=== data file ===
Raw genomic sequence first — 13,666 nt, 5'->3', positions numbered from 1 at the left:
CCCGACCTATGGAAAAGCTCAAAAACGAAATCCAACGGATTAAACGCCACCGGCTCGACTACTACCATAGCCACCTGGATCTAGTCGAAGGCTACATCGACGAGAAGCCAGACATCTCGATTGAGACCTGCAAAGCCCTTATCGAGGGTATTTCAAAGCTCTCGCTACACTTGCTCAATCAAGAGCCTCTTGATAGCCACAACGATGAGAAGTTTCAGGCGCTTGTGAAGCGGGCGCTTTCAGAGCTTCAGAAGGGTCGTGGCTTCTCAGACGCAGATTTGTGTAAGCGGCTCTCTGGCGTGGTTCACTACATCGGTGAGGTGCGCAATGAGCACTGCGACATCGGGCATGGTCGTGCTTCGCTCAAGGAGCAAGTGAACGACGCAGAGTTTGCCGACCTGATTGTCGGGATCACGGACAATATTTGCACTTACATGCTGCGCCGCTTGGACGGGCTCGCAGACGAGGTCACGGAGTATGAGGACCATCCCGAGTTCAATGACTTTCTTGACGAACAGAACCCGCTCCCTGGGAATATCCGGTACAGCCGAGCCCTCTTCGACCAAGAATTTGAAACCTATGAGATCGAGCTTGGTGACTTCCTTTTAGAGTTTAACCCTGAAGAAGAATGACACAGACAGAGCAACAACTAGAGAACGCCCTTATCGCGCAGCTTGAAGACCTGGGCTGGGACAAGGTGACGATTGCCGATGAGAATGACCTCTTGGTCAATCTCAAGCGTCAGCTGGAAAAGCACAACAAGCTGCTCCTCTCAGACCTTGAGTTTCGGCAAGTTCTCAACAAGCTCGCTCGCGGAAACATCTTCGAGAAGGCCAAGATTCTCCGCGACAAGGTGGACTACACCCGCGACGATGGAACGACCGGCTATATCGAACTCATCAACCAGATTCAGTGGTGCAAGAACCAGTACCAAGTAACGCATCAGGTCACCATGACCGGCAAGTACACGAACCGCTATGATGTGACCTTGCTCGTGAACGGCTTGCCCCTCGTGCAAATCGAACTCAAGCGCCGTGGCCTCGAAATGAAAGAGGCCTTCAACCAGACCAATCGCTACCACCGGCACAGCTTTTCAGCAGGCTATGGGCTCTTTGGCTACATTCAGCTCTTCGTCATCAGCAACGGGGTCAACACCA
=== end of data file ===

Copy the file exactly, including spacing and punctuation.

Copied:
Raw genomic sequence first — 13,666 nt, 5'->3', positions numbered from 1 at the left:
CCCGACCTATGGAAAAGCTCAAAAACGAAATCCAACGGATTAAACGCCACCGGCTCGACTACTACCATAGCCACCTGGATCTAGTCGAAGGCTACATCGACGAGAAGCCAGACATCTCGATTGAGACCTGCAAAGCCCTTATCGAGGGTATTTCAAAGCTCTCGCTACACTTGCTCAATCAAGAGCCTCTTGATAGCCACAACGATGAGAAGTTTCAGGCGCTTGTGAAGCGGGCGCTTTCAGAGCTTCAGAAGGGTCGTGGCTTCTCAGACGCAGATTTGTGTAAGCGGCTCTCTGGCGTGGTTCACTACATCGGTGAGGTGCGCAATGAGCACTGCGACATCGGGCATGGTCGTGCTTCGCTCAAGGAGCAAGTGAACGACGCAGAGTTTGCCGACCTGATTGTCGGGATCACGGACAATATTTGCACTTACATGCTGCGCCGCTTGGACGGGCTCGCAGACGAGGTCACGGAGTATGAGGACCATCCCGAGTTCAATGACTTTCTTGACGAACAGAACCCGCTCCCTGGGAATATCCGGTACAGCCGAGCCCTCTTCGACCAAGAATTTGAAACCTATGAGATCGAGCTTGGTGACTTCCTTTTAGAGTTTAACCCTGAAGAAGAATGACACAGACAGAGCAACAACTAGAGAACGCCCTTATCGCGCAGCTTGAAGACCTGGGCTGGGACAAGGTGACGATTGCCGATGAGAATGACCTCTTGGTCAATCTCAAGCGTCAGCTGGAAAAGCACAACAAGCTGCTCCTCTCAGACCTTGAGTTTCGGCAAGTTCTCAACAAGCTCGCTCGCGGAAACATCTTCGAGAAGGCCAAGATTCTCCGCGACAAGGTGGACTACACCCGCGACGATGGAACGACCGGCTATATCGAACTCATCAACCAGATTCAGTGGTGCAAGAACCAGTACCAAGTAACGCATCAGGTCACCATGACCGGCAAGTACACGAACCGCTATGATGTGACCTTGCTCGTGAACGGCTTGCCCCTCGTGCAAATCGAACTCAAGCGCCGTGGCCTCGAAATGAAAGAGGCCTTCAACCAGACCAATCGCTACCACCGGCACAGCTTTTCAGCAGGCTATGGGCTCTTTGGCTACATTCAGCTCTTCGTCATCAGCAACGGGGTCAACACCA